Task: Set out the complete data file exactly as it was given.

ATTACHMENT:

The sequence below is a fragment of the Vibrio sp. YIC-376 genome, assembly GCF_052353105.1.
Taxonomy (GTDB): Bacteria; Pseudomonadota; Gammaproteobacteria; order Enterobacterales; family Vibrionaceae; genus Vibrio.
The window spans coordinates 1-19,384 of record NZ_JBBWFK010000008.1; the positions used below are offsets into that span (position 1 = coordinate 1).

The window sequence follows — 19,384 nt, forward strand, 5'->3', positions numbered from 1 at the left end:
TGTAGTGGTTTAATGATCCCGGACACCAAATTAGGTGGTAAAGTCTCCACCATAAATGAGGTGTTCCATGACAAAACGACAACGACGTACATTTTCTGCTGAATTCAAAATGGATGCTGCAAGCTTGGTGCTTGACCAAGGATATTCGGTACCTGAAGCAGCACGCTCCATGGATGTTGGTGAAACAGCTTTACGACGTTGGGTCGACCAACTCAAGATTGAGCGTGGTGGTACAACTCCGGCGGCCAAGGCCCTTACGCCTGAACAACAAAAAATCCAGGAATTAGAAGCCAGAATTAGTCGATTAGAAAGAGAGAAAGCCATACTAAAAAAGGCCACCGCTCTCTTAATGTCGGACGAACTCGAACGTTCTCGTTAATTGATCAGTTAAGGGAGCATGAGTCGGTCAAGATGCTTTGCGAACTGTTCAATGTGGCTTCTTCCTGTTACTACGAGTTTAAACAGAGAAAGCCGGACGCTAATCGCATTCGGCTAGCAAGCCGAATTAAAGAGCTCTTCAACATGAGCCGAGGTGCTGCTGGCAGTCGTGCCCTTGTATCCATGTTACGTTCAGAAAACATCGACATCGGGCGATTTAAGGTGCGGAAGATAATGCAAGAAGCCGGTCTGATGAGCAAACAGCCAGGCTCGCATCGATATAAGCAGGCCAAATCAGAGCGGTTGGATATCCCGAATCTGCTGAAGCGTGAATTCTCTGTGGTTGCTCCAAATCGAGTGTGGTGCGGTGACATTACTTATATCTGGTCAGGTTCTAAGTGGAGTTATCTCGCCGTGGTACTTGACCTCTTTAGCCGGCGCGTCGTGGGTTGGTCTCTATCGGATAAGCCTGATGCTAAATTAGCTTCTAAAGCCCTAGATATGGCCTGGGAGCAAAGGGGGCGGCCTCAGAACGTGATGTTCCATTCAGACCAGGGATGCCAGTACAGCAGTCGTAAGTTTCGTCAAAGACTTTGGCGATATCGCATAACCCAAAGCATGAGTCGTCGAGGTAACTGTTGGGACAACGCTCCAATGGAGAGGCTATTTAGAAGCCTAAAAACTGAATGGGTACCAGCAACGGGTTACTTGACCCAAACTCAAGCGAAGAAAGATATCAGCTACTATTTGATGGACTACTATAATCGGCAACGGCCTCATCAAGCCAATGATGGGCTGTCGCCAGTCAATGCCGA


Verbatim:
The sequence below is a fragment of the Vibrio sp. YIC-376 genome, assembly GCF_052353105.1.
Taxonomy (GTDB): Bacteria; Pseudomonadota; Gammaproteobacteria; order Enterobacterales; family Vibrionaceae; genus Vibrio.
The window spans coordinates 1-19,384 of record NZ_JBBWFK010000008.1; the positions used below are offsets into that span (position 1 = coordinate 1).

The window sequence follows — 19,384 nt, forward strand, 5'->3', positions numbered from 1 at the left end:
TGTAGTGGTTTAATGATCCCGGACACCAAATTAGGTGGTAAAGTCTCCACCATAAATGAGGTGTTCCATGACAAAACGACAACGACGTACATTTTCTGCTGAATTCAAAATGGATGCTGCAAGCTTGGTGCTTGACCAAGGATATTCGGTACCTGAAGCAGCACGCTCCATGGATGTTGGTGAAACAGCTTTACGACGTTGGGTCGACCAACTCAAGATTGAGCGTGGTGGTACAACTCCGGCGGCCAAGGCCCTTACGCCTGAACAACAAAAAATCCAGGAATTAGAAGCCAGAATTAGTCGATTAGAAAGAGAGAAAGCCATACTAAAAAAGGCCACCGCTCTCTTAATGTCGGACGAACTCGAACGTTCTCGTTAATTGATCAGTTAAGGGAGCATGAGTCGGTCAAGATGCTTTGCGAACTGTTCAATGTGGCTTCTTCCTGTTACTACGAGTTTAAACAGAGAAAGCCGGACGCTAATCGCATTCGGCTAGCAAGCCGAATTAAAGAGCTCTTCAACATGAGCCGAGGTGCTGCTGGCAGTCGTGCCCTTGTATCCATGTTACGTTCAGAAAACATCGACATCGGGCGATTTAAGGTGCGGAAGATAATGCAAGAAGCCGGTCTGATGAGCAAACAGCCAGGCTCGCATCGATATAAGCAGGCCAAATCAGAGCGGTTGGATATCCCGAATCTGCTGAAGCGTGAATTCTCTGTGGTTGCTCCAAATCGAGTGTGGTGCGGTGACATTACTTATATCTGGTCAGGTTCTAAGTGGAGTTATCTCGCCGTGGTACTTGACCTCTTTAGCCGGCGCGTCGTGGGTTGGTCTCTATCGGATAAGCCTGATGCTAAATTAGCTTCTAAAGCCCTAGATATGGCCTGGGAGCAAAGGGGGCGGCCTCAGAACGTGATGTTCCATTCAGACCAGGGATGCCAGTACAGCAGTCGTAAGTTTCGTCAAAGACTTTGGCGATATCGCATAACCCAAAGCATGAGTCGTCGAGGTAACTGTTGGGACAACGCTCCAATGGAGAGGCTATTTAGAAGCCTAAAAACTGAATGGGTACCAGCAACGGGTTACTTGACCCAAACTCAAGCGAAGAAAGATATCAGCTACTATTTGATGGACTACTATAATCGGCAACGGCCTCATCAAGCCAATGATGGGCTGTCGCCAGTCAATGCCGA